A loud gunshot cracked through the air of the Arena Theater the night of Nov. 15, followed by a crazed young man, who ran and pointed a gun at one of the audience members. Nobody freaked out though. It was all part of the preview performance of Theresa Rebeck’s comedy, “The Understudy,” directed by drama professor Gregory Lush, on stage Nov. 15-19.
This 90-minute comedy began with a bare stage and one lone light until Will Frederick charged onto the stage with a prop gun in his humbling role as Harry, one of the actors rehearsing for aBroadway production of Franz Kafka’s “The Castle.”
Portraying the down-on-his-luck actor who failed at getting his ideal role in an action movie, Frederick could not have been better suited for the role of Harry in Rebeck’s play-within-a-play. His main competition as an understudy is the egotistical Jake, a good-looking young actor played by Raeid Makhamreh, who mistakes Harry for a janitor. That sets off the awkward competition between the actors as they try to rehearse scenes. The ongoing rivalry between them kept the audience thoroughly amused throughout the play.
Once Harry spouts off that Jake has no talent, the conflict deepens until stage manager Roxanne takes charge. Raven Lanuza-Brown had the stressful role of following the script and refereeingthe competing actors. She gave a strong performance, showing her frustration when one thing after another goes wrong in rehearsal. The three-member cast, Frederick, Makhamreh and Lanuza-Brown, are all Richland drama students.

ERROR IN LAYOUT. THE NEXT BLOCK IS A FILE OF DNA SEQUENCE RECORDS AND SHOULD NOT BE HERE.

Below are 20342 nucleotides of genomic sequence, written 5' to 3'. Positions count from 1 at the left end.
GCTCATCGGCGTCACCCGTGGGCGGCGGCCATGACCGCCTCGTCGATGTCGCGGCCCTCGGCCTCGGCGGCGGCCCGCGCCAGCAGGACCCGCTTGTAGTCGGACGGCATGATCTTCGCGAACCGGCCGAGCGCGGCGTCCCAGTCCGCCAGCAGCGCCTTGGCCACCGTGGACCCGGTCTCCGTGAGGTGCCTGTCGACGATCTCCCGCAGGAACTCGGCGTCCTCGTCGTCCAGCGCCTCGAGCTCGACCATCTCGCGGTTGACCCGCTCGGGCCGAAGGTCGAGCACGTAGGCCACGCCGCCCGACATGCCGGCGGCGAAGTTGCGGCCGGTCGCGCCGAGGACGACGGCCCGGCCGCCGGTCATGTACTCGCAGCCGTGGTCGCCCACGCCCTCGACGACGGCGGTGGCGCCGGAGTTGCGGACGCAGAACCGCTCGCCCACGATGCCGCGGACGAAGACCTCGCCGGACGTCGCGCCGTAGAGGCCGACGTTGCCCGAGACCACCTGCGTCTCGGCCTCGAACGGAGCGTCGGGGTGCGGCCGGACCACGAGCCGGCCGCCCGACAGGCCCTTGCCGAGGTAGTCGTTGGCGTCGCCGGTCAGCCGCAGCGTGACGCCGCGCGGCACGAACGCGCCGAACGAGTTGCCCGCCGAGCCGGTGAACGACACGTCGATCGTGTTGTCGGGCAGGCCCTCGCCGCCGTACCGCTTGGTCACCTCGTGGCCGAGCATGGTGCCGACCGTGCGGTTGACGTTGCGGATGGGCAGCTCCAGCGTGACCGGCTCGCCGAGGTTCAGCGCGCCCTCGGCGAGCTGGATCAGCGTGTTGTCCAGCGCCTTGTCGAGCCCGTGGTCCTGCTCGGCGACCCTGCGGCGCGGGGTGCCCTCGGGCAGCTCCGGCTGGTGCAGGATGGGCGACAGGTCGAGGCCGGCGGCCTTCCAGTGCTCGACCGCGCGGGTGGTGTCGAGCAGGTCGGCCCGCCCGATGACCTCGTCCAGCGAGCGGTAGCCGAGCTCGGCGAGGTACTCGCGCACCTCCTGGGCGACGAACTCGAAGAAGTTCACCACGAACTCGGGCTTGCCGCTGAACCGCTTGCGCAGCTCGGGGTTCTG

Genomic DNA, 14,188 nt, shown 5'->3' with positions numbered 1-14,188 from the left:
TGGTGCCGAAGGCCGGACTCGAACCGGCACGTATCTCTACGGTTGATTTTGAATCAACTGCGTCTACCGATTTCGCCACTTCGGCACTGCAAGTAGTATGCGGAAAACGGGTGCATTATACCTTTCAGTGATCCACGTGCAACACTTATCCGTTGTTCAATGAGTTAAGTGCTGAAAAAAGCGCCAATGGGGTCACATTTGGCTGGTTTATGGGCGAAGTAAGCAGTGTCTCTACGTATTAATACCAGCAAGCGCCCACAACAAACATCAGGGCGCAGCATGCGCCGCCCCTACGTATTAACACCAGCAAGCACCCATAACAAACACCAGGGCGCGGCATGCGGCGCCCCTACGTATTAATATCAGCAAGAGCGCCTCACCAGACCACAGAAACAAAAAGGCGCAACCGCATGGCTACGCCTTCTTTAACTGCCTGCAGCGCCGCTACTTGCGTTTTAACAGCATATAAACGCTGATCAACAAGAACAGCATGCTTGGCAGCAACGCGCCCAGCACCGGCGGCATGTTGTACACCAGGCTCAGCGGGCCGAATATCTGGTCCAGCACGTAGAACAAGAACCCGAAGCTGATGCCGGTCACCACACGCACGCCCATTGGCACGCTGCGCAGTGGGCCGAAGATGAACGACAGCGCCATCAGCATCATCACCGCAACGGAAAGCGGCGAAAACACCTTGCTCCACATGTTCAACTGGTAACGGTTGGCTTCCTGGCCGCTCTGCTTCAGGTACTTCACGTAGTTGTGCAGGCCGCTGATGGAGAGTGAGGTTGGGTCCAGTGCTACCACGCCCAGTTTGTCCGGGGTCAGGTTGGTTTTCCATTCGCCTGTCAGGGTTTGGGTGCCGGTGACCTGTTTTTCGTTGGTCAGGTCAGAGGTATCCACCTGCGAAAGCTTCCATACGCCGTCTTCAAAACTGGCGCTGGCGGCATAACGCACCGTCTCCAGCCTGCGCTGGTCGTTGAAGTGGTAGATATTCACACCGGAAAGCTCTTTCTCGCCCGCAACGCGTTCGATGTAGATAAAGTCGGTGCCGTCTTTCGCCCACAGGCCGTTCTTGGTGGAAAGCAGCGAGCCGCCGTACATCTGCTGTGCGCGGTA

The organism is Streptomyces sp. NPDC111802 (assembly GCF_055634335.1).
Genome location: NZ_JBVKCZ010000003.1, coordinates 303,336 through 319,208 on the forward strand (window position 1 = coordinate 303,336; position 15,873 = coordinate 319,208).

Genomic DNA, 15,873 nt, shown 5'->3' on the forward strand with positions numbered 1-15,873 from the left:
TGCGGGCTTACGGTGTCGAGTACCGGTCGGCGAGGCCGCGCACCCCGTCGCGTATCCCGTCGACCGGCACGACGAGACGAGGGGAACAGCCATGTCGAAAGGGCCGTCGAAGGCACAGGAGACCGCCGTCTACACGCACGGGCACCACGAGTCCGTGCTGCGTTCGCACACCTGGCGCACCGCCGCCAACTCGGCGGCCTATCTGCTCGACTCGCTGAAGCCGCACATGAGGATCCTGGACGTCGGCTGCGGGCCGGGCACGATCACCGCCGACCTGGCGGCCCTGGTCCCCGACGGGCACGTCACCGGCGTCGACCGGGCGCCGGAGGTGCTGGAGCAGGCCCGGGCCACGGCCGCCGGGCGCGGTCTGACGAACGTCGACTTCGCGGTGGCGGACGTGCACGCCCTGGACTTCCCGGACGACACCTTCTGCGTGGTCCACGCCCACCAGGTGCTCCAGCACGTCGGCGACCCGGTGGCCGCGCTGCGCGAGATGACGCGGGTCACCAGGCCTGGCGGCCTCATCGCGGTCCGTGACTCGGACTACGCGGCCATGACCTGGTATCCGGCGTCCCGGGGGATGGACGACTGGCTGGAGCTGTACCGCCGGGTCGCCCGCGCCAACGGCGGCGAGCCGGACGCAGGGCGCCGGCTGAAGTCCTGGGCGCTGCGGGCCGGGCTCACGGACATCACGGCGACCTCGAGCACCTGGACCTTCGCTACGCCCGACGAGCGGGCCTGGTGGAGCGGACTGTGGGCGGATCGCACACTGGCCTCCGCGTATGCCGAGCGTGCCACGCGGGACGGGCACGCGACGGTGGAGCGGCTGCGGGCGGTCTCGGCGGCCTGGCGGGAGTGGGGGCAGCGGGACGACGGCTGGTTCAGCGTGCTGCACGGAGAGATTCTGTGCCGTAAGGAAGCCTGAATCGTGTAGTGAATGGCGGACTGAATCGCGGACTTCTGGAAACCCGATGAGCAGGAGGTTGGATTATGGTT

In one scene, Jake tries to get serious and explain to Harry how in “The Castle” there’s a kind of “existential overlap” with the text, and how it helps to “have a sense of the universe,” according to Kafka,” but Harry just doesn’t get it. There, Roxanne’s orders to the control booth with an unseen technical crew member named Laura, and things go completely awry. She calls for no music or lights. Instead, music and lights appear. Not a single technical order of Roxanne’s production goes as she wants it.
In addition, Harry and Roxanne have a dismal past. He dumped her two weeks before their wedding and she never lets him forget it. Her wedding dress still hangs in her closet.
In one humorous scene that adds to Roxanne’s misery, Harry and Jake sit at a table chatting and eating the two bananas which are supposed to be props. In another, the prop gun gets lost and the frazzled Roxanne finds it under some Jake’s used underwear. In her frustration, she complains that there are no women in the Kafka play.
What made this production of “The Understudy” so successful, in addition to the student cast, is the exciting dialogue between the characters. The comedy ends with the three of them coming together, doing a little dance with some snowflakes falling on them. In this light-hearted comedy, the message is, we all live in a ludicrous world but we just try to make the best the best of it.
Lush, who has read all of Kafka’s works and has been a huge fan since childhood, said that in Kafka’s world, “everybody is in a state of existential crisis.”
“They have no control over what is going on in their lives,” he said. “They feel like they’re just being led along this road and have no real choices. The characters in ‘The Understudy’ are facing the same thing.”